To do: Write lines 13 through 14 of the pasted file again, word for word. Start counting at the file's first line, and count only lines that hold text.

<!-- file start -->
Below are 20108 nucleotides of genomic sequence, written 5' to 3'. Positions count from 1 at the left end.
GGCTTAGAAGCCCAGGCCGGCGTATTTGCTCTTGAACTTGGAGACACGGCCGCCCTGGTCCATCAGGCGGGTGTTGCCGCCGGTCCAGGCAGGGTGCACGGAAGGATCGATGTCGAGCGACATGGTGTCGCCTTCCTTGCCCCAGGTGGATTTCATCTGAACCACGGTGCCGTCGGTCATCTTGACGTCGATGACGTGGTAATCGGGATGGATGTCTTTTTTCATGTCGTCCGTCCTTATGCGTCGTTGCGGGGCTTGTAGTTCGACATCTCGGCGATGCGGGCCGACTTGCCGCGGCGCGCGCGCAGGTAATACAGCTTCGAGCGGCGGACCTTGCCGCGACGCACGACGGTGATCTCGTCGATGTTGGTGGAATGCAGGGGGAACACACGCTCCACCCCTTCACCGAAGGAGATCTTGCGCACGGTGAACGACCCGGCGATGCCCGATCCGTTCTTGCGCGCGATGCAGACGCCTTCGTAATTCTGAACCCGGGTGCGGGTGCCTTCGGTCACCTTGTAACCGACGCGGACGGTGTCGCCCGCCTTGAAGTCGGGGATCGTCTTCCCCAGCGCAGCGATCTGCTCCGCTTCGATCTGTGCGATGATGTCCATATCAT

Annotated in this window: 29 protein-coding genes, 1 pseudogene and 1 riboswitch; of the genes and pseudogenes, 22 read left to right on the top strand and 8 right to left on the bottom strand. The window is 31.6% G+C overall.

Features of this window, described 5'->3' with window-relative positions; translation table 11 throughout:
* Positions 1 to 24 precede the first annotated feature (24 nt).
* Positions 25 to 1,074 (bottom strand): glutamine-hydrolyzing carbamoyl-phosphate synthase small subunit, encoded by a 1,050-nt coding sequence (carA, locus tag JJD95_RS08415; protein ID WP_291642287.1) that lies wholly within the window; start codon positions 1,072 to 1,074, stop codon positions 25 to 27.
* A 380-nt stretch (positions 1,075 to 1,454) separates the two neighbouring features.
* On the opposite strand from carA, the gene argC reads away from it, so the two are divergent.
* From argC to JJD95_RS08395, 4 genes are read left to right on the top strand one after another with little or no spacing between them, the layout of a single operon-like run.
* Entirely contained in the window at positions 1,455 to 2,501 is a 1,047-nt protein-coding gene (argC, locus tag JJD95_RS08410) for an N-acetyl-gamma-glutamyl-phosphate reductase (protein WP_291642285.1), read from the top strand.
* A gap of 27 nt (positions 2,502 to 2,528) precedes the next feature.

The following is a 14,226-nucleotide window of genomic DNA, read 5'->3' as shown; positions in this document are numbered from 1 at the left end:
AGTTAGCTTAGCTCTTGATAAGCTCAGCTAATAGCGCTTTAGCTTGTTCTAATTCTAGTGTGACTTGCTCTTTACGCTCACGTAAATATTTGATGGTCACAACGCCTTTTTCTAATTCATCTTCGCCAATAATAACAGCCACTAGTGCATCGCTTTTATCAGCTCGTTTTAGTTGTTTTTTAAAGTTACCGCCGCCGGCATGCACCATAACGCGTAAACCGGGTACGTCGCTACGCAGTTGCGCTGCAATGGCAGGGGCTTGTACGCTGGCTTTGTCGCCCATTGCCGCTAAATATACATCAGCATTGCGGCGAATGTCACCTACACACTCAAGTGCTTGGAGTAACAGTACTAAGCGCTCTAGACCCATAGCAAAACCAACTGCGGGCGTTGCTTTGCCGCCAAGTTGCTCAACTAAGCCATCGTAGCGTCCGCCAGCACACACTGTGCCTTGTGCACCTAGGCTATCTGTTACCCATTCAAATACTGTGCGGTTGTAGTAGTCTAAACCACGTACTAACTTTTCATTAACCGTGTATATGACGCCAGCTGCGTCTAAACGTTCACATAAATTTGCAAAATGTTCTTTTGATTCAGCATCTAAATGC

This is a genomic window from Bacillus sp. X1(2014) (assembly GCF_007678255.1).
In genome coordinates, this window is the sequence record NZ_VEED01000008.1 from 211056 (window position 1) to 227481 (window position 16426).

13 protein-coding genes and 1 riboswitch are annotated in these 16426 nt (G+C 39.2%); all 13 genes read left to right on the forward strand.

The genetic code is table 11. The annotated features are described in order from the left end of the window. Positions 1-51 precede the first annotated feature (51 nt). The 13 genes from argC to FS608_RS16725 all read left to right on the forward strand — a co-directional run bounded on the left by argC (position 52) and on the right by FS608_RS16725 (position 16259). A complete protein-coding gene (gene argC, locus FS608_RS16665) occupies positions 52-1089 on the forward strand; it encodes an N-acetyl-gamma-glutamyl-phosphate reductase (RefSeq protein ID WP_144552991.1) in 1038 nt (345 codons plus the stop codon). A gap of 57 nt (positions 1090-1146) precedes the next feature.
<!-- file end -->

AGTTAGCTTAGCTCTTGATAAGCTCAGCTAATAGCGCTTTAGCTTGTTCTAATTCTAGTGTGACTTGCTCTTTACGCTCACGTAAATATTTGATGGTCACAACGCCTTTTTCTAATTCATCTTCGCCAATAATAACAGCCACTAGTGCATCGCTTTTATCAGCTCGTTTTAGTTGTTTTTTAAAGTTACCGCCGCCGGCATGCACCATAACGCGTAAACCGGGTACGTCGCTACGCAGTTGCGCTGCAATGGCAGGGGCTTGTACGCTGGCTTTGTCGCCCATTGCCGCTAAATATACATCAGCATTGCGGCGAATGTCACCTACACACTCAAGTGCTTGGAGTAACAGTACTAAGCGCTCTAGACCCATAGCAAAACCAACTGCGGGCGTTGCTTTGCCGCCAAGTTGCTCAACTAAGCCATCGTAGCGTCCGCCAGCACACACTGTGCCTTGTGCACCTAGGCTATCTGTTACCCATTCAAATACTGTGCGGTTGTAGTAGTCTAAACCACGTACTAACTTTTCATTAACCGTGTATATGACGCCAGCTGCGTCTAAACGTTCACATAAATTTGCAAAATGTTCTTTTGATTCAGCATCTAAATGC

This is a genomic window from Bacillus sp. X1(2014) (assembly GCF_007678255.1).